Ports of Auckland releases Draft 30-year Master Plan

3 MinutesBy NZ Trucking magazineNovember 3, 2017

Ports of Auckland has released its draft 30-year master plan which outlines a range of projects needed for the port to keep delivering for Aucklanders until the port is moved.

 The draft plan can be viewed at www.masterplan.poal.co.nz.

 Chief executive Tony Gibson said the port‘s owner, Auckland Council, is investigating options for a new port location, but this was an involved process. Finding the best location, getting consent, securing funding and undertaking construction takes decades, and in the meantime, the port needed to continue to deliver freight for importers, exporters, and Aucklanders.

 “In response, we‘ve developed a draft 30-year master plan that we think balances Auckland‘s economic, social and environmental needs. Our plan provides transparency and certainty about what we need to do to continue delivering for Aucklanders. It creates space for freight and gives Auckland Council the time it needs to make a sound decision on where, when and how to move the port.”

 Gibson says Auckland‘s population is growing and Ports of Auckland needs to adapt to keep pace. The master plan outlined projects the port needed to undertake until the port was relocated. This includes the automation of the container terminal, completion of a deep-water terminal berth, and installation of three new cranes, which, along with other projects outlined in the plan, would provide additional capacity in the container terminal to serve a population of up to 5 million – three times Auckland‘s current population.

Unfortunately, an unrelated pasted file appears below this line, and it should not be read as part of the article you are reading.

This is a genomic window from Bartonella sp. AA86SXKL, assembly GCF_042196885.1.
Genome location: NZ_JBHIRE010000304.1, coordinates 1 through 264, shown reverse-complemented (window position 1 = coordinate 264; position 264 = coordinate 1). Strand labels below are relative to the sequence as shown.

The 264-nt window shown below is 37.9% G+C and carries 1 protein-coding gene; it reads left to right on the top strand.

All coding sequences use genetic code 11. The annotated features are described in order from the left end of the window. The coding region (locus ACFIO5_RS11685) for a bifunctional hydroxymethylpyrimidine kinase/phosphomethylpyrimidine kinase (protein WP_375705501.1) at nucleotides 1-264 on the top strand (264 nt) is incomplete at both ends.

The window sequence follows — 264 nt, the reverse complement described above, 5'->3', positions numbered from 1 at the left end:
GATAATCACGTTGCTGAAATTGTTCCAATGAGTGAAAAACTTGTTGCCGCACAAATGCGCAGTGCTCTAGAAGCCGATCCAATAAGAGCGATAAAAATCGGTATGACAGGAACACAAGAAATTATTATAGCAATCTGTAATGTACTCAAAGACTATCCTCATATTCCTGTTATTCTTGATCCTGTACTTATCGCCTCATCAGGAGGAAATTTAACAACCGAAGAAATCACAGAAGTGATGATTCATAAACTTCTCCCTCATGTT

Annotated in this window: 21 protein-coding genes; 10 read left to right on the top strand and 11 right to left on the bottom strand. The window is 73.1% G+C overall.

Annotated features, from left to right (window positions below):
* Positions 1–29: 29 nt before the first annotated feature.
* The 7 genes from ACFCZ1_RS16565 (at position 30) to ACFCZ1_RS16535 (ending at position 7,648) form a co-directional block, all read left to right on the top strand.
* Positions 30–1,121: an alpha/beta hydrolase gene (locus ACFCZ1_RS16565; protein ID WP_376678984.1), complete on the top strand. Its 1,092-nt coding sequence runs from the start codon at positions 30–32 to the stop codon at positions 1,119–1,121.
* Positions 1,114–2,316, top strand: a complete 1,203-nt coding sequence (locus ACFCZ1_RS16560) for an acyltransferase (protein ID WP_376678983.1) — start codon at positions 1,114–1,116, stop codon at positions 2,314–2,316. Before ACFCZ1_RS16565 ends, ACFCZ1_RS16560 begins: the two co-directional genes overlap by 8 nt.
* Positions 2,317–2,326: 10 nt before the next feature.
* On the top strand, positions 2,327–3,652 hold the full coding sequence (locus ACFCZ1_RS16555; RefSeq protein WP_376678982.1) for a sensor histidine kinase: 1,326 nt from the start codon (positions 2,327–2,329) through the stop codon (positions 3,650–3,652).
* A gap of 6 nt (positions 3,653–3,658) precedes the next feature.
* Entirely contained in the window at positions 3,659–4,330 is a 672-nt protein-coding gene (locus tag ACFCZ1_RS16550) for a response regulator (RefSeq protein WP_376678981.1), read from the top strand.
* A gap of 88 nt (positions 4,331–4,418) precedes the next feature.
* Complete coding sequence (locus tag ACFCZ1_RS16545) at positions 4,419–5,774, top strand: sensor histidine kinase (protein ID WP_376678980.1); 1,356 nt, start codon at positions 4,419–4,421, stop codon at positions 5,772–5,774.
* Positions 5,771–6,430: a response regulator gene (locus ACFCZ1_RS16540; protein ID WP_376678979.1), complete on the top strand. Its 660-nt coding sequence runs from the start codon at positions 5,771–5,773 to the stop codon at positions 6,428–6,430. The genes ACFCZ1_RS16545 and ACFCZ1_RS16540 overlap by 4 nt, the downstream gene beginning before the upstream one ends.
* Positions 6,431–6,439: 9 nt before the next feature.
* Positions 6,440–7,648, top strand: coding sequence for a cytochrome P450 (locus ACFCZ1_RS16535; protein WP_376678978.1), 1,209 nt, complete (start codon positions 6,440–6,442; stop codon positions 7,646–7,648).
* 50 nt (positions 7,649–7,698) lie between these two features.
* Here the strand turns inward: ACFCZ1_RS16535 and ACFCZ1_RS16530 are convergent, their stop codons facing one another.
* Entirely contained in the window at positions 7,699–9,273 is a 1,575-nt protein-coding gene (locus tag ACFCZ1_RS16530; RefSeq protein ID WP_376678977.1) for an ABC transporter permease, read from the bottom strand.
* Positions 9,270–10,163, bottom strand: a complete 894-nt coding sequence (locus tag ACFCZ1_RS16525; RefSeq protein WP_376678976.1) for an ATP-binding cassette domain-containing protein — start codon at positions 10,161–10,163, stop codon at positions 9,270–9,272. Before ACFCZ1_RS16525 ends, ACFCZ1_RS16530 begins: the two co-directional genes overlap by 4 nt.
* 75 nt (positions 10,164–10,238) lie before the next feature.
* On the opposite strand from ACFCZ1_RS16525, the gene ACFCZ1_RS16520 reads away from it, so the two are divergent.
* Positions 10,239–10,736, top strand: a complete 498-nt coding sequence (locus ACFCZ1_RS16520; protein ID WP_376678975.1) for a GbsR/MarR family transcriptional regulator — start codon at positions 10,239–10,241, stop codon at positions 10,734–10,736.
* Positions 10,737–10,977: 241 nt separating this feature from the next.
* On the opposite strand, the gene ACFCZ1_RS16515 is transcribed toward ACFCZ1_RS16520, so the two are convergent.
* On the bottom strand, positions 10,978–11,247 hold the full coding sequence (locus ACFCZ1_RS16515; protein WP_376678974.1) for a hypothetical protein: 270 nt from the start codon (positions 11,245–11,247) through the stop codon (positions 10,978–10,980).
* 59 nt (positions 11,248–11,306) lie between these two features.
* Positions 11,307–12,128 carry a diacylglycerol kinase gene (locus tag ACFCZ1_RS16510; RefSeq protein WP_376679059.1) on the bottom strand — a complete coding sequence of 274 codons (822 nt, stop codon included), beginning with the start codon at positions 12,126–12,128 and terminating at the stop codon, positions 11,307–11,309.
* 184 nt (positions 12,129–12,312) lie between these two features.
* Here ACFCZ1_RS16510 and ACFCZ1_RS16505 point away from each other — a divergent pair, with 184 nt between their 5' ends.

The port is facing significant capacity issues on its general cargo wharves and Gibson says they have a plan to develop a five-storey car handling building which will provide more capacity, hide cars from view and free up space on Captain Cook Wharf for public use. A new waterfront park will also be created and space has been earmarked for a building for public use.

 “We also have a plan to increase berth space. We are proposing to build a new wharf running east-west along the north end of Bledisloe Terminal, in line with the recommendations of Auckland Council‘s Port Future Study. It will be a piled structure in line with our commitment to no further reclamation, but it will reach an extra 13 metres north into the harbour. This 13 metres is essential to the success of the other wharf projects.”

 All of Marsden Wharf and part of a wharf known as ‘B1‘ will be removed, bringing three redundant wharves back into use and creating nearly a kilometre of new general cargo berth space.

 Gibson says the port will be applying for consents for some of the more urgent projects soon, and will engage with the community and provide regular updates.